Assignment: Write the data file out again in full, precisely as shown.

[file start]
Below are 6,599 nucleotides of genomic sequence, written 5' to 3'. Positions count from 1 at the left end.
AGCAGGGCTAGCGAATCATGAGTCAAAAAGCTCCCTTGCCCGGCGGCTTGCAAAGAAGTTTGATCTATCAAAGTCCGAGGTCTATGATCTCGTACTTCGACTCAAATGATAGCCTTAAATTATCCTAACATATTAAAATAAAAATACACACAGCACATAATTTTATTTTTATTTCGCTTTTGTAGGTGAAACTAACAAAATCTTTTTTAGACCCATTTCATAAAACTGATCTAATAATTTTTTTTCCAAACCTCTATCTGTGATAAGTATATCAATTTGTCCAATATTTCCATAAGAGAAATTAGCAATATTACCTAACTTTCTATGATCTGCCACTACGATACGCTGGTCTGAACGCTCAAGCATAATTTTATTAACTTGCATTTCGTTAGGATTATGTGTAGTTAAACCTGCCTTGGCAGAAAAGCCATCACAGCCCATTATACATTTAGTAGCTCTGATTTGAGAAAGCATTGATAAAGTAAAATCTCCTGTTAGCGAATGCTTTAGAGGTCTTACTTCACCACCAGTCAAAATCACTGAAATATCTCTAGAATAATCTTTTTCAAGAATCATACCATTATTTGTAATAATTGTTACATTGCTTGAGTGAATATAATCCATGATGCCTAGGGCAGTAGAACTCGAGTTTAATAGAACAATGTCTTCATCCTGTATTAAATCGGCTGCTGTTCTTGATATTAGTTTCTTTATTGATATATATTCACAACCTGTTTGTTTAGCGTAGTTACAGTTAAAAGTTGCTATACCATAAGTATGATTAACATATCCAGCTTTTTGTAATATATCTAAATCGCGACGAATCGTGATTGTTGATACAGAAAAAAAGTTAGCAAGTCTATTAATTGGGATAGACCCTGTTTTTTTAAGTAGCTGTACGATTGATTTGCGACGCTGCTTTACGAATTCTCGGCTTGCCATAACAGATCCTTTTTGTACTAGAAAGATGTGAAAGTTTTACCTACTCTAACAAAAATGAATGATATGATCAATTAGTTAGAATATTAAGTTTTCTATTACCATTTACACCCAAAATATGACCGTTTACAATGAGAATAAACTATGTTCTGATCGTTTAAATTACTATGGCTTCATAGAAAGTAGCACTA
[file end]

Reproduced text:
Below are 6,599 nucleotides of genomic sequence, written 5' to 3'. Positions count from 1 at the left end.
AGCAGGGCTAGCGAATCATGAGTCAAAAAGCTCCCTTGCCCGGCGGCTTGCAAAGAAGTTTGATCTATCAAAGTCCGAGGTCTATGATCTCGTACTTCGACTCAAATGATAGCCTTAAATTATCCTAACATATTAAAATAAAAATACACACAGCACATAATTTTATTTTTATTTCGCTTTTGTAGGTGAAACTAACAAAATCTTTTTTAGACCCATTTCATAAAACTGATCTAATAATTTTTTTTCCAAACCTCTATCTGTGATAAGTATATCAATTTGTCCAATATTTCCATAAGAGAAATTAGCAATATTACCTAACTTTCTATGATCTGCCACTACGATACGCTGGTCTGAACGCTCAAGCATAATTTTATTAACTTGCATTTCGTTAGGATTATGTGTAGTTAAACCTGCCTTGGCAGAAAAGCCATCACAGCCCATTATACATTTAGTAGCTCTGATTTGAGAAAGCATTGATAAAGTAAAATCTCCTGTTAGCGAATGCTTTAGAGGTCTTACTTCACCACCAGTCAAAATCACTGAAATATCTCTAGAATAATCTTTTTCAAGAATCATACCATTATTTGTAATAATTGTTACATTGCTTGAGTGAATATAATCCATGATGCCTAGGGCAGTAGAACTCGAGTTTAATAGAACAATGTCTTCATCCTGTATTAAATCGGCTGCTGTTCTTGATATTAGTTTCTTTATTGATATATATTCACAACCTGTTTGTTTAGCGTAGTTACAGTTAAAAGTTGCTATACCATAAGTATGATTAACATATCCAGCTTTTTGTAATATATCTAAATCGCGACGAATCGTGATTGTTGATACAGAAAAAAAGTTAGCAAGTCTATTAATTGGGATAGACCCTGTTTTTTTAAGTAGCTGTACGATTGATTTGCGACGCTGCTTTACGAATTCTCGGCTTGCCATAACAGATCCTTTTTGTACTAGAAAGATGTGAAAGTTTTACCTACTCTAACAAAAATGAATGATATGATCAATTAGTTAGAATATTAAGTTTTCTATTACCATTTACACCCAAAATATGACCGTTTACAATGAGAATAAACTATGTTCTGATCGTTTAAATTACTATGGCTTCATAGAAAGTAGCACTA